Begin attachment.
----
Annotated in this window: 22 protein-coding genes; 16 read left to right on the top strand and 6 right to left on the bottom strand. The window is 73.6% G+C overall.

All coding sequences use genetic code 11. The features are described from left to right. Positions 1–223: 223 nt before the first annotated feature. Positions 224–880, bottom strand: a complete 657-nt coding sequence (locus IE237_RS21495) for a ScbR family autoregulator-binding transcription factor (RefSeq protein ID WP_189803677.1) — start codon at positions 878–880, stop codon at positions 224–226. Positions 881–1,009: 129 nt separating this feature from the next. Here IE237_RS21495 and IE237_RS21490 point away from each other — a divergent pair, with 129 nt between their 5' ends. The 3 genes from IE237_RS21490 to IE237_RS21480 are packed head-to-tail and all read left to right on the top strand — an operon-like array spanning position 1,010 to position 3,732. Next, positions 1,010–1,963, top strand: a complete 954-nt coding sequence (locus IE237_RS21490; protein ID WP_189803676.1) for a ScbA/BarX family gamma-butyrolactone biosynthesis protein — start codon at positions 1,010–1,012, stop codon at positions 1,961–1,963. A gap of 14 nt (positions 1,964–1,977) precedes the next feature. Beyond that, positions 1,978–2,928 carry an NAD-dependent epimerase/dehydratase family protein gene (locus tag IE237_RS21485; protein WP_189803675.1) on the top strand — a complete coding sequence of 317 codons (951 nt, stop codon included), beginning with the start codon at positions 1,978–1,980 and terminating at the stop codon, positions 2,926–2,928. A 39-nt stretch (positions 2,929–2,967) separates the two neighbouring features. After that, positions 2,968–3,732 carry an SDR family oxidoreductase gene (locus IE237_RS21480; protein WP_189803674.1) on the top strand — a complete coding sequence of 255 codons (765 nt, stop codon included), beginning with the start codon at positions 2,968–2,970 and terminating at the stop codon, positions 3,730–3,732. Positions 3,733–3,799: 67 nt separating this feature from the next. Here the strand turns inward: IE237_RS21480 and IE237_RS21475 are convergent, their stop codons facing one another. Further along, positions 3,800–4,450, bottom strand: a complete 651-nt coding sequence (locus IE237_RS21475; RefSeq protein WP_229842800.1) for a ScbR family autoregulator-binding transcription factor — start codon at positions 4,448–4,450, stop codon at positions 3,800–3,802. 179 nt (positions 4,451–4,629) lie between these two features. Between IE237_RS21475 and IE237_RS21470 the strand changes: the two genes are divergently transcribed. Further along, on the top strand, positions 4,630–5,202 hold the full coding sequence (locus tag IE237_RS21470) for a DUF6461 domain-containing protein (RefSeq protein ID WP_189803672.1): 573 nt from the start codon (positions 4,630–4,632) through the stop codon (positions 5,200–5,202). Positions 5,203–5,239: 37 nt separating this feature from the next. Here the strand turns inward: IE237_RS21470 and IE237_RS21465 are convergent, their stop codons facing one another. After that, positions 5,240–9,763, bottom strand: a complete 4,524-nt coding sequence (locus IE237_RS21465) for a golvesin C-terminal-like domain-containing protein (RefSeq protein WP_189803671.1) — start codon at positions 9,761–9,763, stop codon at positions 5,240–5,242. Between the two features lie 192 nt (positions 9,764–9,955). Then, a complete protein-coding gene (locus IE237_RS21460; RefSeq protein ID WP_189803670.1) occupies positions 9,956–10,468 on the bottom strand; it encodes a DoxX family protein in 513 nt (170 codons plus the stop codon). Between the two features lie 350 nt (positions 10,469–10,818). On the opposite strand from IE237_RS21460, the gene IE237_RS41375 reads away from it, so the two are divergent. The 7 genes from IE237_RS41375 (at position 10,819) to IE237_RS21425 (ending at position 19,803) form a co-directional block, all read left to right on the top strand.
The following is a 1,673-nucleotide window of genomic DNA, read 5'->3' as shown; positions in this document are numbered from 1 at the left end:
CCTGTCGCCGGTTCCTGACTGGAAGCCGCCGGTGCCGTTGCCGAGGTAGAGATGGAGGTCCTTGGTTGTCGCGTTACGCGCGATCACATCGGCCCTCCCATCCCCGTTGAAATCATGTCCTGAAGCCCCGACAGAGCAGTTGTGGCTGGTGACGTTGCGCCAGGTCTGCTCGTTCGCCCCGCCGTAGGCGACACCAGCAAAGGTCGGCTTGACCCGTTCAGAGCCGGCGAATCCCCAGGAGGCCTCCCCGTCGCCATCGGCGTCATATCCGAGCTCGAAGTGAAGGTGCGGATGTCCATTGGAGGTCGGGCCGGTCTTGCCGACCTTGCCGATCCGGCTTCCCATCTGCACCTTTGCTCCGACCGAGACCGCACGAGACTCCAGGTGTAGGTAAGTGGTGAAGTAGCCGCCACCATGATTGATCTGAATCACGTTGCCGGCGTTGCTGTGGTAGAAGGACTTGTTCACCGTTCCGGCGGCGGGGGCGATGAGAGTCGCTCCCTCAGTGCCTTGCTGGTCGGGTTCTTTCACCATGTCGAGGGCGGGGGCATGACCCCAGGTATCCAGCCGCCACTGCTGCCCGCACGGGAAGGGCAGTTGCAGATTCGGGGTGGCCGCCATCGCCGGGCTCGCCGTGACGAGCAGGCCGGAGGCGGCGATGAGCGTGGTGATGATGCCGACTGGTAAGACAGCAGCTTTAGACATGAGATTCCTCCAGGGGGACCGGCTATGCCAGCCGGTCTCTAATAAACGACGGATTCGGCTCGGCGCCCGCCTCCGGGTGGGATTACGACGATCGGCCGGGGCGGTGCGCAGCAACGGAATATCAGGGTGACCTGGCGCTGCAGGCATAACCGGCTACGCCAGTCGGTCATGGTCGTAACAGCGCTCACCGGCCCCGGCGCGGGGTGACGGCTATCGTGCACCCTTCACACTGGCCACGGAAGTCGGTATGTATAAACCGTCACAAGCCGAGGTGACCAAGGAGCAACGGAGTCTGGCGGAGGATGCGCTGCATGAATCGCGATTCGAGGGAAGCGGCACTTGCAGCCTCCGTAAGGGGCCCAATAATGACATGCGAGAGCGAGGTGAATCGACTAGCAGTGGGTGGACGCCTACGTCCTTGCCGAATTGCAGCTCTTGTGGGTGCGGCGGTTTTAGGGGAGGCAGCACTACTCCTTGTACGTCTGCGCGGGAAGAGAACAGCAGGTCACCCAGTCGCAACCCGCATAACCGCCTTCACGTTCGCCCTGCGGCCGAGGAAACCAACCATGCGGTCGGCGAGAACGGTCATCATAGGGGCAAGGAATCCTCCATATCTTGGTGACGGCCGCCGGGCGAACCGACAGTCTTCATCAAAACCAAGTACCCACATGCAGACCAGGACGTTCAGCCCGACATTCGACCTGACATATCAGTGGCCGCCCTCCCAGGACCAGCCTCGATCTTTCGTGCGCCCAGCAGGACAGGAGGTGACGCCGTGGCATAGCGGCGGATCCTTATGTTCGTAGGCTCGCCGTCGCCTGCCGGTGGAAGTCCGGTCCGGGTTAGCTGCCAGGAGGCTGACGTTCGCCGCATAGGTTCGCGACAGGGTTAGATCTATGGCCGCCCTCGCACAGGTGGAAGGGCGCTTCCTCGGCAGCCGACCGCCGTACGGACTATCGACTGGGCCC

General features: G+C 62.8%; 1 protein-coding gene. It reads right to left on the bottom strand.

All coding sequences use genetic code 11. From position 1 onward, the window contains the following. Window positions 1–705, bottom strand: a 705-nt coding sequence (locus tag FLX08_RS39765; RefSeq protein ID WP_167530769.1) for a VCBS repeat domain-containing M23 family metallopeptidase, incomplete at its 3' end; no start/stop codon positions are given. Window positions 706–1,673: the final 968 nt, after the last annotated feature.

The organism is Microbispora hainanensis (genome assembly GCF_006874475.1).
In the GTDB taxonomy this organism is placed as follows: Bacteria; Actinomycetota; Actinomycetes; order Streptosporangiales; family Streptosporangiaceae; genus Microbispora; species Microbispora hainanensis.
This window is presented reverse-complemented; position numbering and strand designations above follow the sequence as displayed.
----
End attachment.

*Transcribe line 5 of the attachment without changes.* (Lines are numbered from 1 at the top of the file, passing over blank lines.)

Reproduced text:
General features: G+C 62.8%; 1 protein-coding gene. It reads right to left on the bottom strand.